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CHICAGO (MainStreet) -- There may be no such thing as summer vacation for anyone who runs their own business, but that doesn't mean you can't slip into a summer state of mind. When your work schedule is a little less hectic, you might even find time to catch up on reading that you'd consider a luxury at any other time of the year.

With a new "gamechanging" business book coming out seemingly every week, it may be impossible to stay up to date on all of them. By consulting small-business experts and reviewing "best of" roundups from sources such as



The New York Times



(AMZN) - Get, Inc. Report

, we narrowed down the ideal summer reading list to three top titles.

It there's no such thing as summer vacation for business owners, how about some business books such as Eric Ries' for the beach?

All share the same important criteria. The book must speak to the small-business experience: You should come away with practical solutions for making your company more efficient, profitable and/or financially sound. The book should feel fresh, offering a new take on old problems. And most crucially, it must be engagingly written -- able to keep a reader's attention even at the beach or by the pool.


The Lean Startup: How Today's Entrepreneurs Use Continuous Innovation to Create Radically Successful Businesses

, by Eric Ries (Crown Business, 2011)

This book, which appeared on numerous "Best of 2011" lists, adapts the concept of lean manufacturing to the process of starting a business. Using a combination of case studies and scientific methodology, it gives business owners specific metrics to gauge their progress and explains the importance of "pivoting" to refine and redefine the company's approach.

Marketing strategist Francine Hardaway of

TheStreet Recommends

Stealthmode Partners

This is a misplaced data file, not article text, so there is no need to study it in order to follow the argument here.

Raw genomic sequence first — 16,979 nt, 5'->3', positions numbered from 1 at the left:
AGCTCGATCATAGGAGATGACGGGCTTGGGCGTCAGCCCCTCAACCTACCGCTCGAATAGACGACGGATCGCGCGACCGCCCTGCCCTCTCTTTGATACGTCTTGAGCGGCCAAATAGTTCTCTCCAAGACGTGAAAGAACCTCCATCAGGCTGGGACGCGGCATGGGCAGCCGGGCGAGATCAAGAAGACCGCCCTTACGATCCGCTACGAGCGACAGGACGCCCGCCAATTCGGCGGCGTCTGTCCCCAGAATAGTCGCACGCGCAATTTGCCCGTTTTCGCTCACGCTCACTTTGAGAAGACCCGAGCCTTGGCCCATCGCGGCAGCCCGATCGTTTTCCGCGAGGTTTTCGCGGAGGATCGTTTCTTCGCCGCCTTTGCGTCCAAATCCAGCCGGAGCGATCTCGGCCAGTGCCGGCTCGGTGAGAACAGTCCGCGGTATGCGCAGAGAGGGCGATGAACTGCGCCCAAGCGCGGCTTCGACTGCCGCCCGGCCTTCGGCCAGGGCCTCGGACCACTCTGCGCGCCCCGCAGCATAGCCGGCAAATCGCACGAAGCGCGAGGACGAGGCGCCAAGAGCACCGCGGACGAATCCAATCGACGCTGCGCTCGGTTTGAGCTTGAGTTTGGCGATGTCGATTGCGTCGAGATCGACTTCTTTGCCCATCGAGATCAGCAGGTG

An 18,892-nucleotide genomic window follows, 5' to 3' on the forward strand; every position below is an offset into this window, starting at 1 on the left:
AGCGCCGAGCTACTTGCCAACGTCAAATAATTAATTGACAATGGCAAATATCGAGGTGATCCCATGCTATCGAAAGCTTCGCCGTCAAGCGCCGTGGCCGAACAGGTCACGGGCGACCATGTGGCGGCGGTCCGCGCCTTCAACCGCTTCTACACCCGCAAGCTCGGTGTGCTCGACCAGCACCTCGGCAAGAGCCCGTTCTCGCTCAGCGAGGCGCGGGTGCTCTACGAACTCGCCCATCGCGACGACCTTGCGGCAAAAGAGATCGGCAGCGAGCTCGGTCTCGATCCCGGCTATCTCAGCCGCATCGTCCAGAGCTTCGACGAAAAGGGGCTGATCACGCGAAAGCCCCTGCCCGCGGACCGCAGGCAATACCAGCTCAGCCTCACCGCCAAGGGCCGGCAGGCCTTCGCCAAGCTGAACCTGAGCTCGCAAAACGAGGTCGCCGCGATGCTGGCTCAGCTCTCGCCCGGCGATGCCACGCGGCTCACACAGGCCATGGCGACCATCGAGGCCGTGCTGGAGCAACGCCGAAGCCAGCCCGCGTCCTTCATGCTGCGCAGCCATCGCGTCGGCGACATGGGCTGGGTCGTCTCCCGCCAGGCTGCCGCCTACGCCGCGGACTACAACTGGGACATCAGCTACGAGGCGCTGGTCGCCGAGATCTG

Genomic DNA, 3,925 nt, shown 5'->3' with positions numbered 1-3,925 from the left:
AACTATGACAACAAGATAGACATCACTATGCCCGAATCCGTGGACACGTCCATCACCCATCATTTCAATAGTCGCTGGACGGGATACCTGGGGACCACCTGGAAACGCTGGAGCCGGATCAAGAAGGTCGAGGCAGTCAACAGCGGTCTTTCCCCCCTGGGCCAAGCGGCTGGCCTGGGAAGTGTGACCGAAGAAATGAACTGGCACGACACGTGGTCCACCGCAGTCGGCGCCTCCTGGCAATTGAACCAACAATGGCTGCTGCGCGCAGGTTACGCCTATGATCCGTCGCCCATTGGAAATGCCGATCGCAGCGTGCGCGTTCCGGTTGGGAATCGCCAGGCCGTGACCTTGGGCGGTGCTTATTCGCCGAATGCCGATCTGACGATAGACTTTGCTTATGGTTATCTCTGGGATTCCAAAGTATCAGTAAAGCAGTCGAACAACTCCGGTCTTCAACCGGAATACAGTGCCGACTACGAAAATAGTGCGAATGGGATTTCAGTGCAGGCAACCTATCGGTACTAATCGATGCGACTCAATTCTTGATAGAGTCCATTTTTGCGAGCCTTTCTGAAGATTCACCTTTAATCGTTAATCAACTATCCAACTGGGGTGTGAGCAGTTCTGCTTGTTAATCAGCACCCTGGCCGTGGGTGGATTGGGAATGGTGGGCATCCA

in Phoenix says

The Lean Startup

was one of the best business books she has read this year (along with

The Startup Owner's Manual

, by Steve Blank and Bob Dorf). Hardaway, who founded the Arizona Entrepreneurship Conferences and has helped many start-ups get off the ground, agrees with the book's central message: "Spend as little money as possible to get to market in the shortest possible time, then let the market decide. Customers are more important than whatever the product is.

The Lean Startup


The Startup Owner's Manual

are somewhat controversial outside the tech community because they may not seem to apply on the surface, but I've been able to adapt them successfully to non-tech businesses with a little thought."


Great by Choice: Uncertainty, Chaos, and Luck -- Why Some Thrive Despite Them All

, by Jim Collins and Morten T. Hansen (HarperBusiness, 2011)

This was another popular pick for best-of lists, which is no surprise considering Collins' track record. His previous books,

Built to Last


Good to Great

, have become required reading for B-school entrepreneurship courses, thanks to their combination of exhaustive data and compelling, real-world anecdotes. The concept behind

Great by Choice

could not be more timely, given the uncertainty that has pervaded the U.S. economy over the past few years.

The book focuses on top-performing companies such as


(AMGN) - Get Amgen Inc. Report



(LUV) - Get Southwest Airlines Co. Report

, whose earnings beat their industry average tenfold (what the authors refer to as "10Xers"). In essence, it explains the importance of being methodical and consistent and shows why planning for the worst allows some companies to survive while others go out of business. Although

Great by Choice

is not an entrepreneurial how-to, it's inspirational reading, and its lessons apply to business of all sizes.


Employees First, Customers Second: Turning Conventional Management Upside Down

, by Vineet Nayar (Harvard Business Review Press, 2010)

"If you only have time for one book, this is one that will really make a difference," says Rebecca Ray, Ph.D., senior vice president of human capital at The Conference Board. Nayar, CEO of India's

HCL Technologies

, gives a firsthand account of how he transformed the company from one that focused on the customer experience to one that made management accountable first and foremost to its employees.

"It's about an organizational culture where innovation is part of the DNA," Ray says. "It shows how companies can be a way to lift people up." Once workers know they are valued and trusted, better customer service follows.

(Ray also suggests two other picks for entrepreneurs:

The Art of Engagement

, by Jim Haudan, which "talks about engagement from a different perspective," and

The Wisdom of Teams

, by Jon Katzenbach and Douglas Smith, which "really maps it all out for your -- how to build teams and lead them.")

A business book may not exactly fall under the category of "beach read," but one that is both well-written and inspirational might make you feel a little less guilty about taking time off to read it. Who says business and pleasure can't mix?

This commentary comes from an independent investor or market observer as part of TheStreet guest contributor program. The views expressed are those of the author and do not necessarily represent the views of TheStreet or its management.